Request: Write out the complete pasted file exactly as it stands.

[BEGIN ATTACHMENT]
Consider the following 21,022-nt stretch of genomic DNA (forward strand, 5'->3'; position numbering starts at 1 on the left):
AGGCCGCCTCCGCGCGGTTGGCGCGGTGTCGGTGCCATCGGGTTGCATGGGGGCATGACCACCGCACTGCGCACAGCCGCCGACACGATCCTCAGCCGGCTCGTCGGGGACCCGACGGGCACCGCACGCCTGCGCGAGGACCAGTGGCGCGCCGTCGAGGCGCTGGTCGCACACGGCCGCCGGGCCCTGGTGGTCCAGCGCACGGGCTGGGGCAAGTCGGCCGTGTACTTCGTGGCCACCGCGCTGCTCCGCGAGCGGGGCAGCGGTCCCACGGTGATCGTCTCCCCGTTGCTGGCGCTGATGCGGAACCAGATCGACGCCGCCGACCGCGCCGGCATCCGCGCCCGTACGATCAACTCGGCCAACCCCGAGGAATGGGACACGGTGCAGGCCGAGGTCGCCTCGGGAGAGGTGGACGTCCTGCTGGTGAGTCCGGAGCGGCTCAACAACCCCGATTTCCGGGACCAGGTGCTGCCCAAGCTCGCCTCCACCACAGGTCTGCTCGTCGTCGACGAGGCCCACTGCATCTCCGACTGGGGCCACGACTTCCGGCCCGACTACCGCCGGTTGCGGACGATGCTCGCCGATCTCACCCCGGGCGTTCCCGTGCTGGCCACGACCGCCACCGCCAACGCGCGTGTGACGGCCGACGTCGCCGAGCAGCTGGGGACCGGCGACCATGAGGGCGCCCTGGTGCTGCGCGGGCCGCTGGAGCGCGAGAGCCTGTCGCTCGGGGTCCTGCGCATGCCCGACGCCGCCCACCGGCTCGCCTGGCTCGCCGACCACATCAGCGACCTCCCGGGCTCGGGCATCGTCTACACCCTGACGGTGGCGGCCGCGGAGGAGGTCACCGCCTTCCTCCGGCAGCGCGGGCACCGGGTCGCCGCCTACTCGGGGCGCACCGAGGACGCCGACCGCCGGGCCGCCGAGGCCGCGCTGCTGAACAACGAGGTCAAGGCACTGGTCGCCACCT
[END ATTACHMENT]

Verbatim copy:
Consider the following 21,022-nt stretch of genomic DNA (forward strand, 5'->3'; position numbering starts at 1 on the left):
AGGCCGCCTCCGCGCGGTTGGCGCGGTGTCGGTGCCATCGGGTTGCATGGGGGCATGACCACCGCACTGCGCACAGCCGCCGACACGATCCTCAGCCGGCTCGTCGGGGACCCGACGGGCACCGCACGCCTGCGCGAGGACCAGTGGCGCGCCGTCGAGGCGCTGGTCGCACACGGCCGCCGGGCCCTGGTGGTCCAGCGCACGGGCTGGGGCAAGTCGGCCGTGTACTTCGTGGCCACCGCGCTGCTCCGCGAGCGGGGCAGCGGTCCCACGGTGATCGTCTCCCCGTTGCTGGCGCTGATGCGGAACCAGATCGACGCCGCCGACCGCGCCGGCATCCGCGCCCGTACGATCAACTCGGCCAACCCCGAGGAATGGGACACGGTGCAGGCCGAGGTCGCCTCGGGAGAGGTGGACGTCCTGCTGGTGAGTCCGGAGCGGCTCAACAACCCCGATTTCCGGGACCAGGTGCTGCCCAAGCTCGCCTCCACCACAGGTCTGCTCGTCGTCGACGAGGCCCACTGCATCTCCGACTGGGGCCACGACTTCCGGCCCGACTACCGCCGGTTGCGGACGATGCTCGCCGATCTCACCCCGGGCGTTCCCGTGCTGGCCACGACCGCCACCGCCAACGCGCGTGTGACGGCCGACGTCGCCGAGCAGCTGGGGACCGGCGACCATGAGGGCGCCCTGGTGCTGCGCGGGCCGCTGGAGCGCGAGAGCCTGTCGCTCGGGGTCCTGCGCATGCCCGACGCCGCCCACCGGCTCGCCTGGCTCGCCGACCACATCAGCGACCTCCCGGGCTCGGGCATCGTCTACACCCTGACGGTGGCGGCCGCGGAGGAGGTCACCGCCTTCCTCCGGCAGCGCGGGCACCGGGTCGCCGCCTACTCGGGGCGCACCGAGGACGCCGACCGCCGGGCCGCCGAGGCCGCGCTGCTGAACAACGAGGTCAAGGCACTGGTCGCCACCT